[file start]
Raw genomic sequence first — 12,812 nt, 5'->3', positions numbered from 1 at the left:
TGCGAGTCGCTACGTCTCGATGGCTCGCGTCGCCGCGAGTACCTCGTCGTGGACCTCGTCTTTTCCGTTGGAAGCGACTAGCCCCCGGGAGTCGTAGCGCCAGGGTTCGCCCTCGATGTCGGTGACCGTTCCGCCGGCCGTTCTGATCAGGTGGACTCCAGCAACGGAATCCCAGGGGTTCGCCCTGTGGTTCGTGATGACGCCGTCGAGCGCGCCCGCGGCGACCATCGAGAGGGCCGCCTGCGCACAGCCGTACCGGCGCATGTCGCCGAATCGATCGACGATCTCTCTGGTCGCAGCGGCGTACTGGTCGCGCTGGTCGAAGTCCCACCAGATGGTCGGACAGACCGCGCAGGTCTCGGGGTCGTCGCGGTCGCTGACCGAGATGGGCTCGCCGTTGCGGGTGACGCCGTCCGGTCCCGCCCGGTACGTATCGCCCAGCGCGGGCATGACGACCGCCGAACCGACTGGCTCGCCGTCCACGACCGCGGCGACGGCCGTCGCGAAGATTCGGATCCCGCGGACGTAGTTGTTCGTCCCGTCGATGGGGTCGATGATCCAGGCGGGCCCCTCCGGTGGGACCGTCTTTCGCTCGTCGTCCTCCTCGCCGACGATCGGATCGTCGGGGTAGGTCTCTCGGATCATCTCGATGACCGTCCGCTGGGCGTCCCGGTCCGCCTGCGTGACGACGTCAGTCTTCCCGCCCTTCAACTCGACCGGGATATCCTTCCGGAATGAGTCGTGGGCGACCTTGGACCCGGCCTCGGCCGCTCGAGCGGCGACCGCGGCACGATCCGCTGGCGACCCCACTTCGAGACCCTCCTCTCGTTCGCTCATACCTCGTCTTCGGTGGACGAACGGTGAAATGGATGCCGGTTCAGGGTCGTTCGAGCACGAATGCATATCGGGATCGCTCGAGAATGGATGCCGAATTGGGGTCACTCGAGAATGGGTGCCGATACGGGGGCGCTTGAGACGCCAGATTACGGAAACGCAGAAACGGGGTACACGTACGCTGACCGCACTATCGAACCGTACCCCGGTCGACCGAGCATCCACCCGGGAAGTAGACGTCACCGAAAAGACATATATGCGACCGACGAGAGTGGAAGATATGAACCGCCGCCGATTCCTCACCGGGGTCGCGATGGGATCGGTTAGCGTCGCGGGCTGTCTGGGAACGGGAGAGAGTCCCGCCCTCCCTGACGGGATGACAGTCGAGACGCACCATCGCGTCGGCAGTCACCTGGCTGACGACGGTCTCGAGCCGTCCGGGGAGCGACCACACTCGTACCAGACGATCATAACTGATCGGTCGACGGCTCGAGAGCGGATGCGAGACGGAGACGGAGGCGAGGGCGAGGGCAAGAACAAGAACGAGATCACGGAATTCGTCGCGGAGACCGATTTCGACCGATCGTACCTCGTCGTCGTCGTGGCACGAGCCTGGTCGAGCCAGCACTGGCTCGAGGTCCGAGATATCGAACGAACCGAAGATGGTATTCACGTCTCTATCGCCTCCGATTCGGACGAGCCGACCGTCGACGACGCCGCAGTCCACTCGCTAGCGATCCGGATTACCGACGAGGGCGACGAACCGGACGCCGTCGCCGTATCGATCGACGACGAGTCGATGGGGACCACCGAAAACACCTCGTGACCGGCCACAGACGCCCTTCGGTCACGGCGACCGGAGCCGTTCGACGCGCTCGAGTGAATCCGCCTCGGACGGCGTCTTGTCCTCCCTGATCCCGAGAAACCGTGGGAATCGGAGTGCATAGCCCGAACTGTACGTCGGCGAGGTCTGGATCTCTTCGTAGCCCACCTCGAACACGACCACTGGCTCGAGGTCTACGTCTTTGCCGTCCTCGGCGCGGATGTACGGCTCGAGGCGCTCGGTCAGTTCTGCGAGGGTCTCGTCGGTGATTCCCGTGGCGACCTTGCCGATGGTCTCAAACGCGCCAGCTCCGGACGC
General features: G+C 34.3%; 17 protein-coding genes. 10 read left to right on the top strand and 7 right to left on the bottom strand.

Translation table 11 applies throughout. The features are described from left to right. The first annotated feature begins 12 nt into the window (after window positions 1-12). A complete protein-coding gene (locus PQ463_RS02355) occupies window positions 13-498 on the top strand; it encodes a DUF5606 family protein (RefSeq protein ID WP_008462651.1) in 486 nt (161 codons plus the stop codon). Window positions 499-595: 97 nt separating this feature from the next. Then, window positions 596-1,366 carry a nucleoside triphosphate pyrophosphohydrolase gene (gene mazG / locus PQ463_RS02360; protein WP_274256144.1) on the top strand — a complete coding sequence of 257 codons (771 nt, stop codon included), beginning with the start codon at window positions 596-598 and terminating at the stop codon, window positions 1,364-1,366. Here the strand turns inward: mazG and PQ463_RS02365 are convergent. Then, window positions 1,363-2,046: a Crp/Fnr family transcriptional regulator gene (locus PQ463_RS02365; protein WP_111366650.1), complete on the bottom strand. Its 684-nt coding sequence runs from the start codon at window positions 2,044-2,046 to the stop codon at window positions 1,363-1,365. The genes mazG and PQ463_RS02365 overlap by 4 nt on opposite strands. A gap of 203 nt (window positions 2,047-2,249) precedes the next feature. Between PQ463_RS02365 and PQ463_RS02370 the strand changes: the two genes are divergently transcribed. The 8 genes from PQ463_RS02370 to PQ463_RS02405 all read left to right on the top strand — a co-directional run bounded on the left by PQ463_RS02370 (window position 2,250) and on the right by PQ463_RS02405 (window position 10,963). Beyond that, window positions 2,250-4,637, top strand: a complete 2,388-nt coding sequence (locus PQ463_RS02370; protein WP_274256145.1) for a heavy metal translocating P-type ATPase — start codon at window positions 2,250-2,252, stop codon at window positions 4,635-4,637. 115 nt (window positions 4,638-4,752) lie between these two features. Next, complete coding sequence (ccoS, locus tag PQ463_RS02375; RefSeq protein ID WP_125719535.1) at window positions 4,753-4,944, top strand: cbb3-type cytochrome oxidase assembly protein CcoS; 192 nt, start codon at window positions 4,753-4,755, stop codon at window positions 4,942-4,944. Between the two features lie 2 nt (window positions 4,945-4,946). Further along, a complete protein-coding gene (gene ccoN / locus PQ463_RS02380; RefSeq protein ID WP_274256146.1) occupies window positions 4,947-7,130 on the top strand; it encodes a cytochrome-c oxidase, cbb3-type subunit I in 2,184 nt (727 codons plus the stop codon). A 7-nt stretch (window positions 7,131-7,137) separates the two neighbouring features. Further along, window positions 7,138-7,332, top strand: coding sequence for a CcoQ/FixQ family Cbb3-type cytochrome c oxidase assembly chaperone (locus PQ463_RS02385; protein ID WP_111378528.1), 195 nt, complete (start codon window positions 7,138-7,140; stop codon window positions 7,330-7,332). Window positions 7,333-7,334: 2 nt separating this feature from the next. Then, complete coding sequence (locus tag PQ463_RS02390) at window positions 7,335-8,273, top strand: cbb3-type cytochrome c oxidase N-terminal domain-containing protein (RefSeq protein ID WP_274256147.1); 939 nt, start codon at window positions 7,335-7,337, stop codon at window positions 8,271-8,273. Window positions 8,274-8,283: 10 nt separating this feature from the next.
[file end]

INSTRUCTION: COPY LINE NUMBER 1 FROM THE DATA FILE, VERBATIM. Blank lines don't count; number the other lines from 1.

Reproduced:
Raw genomic sequence first — 12,812 nt, 5'->3', positions numbered from 1 at the left: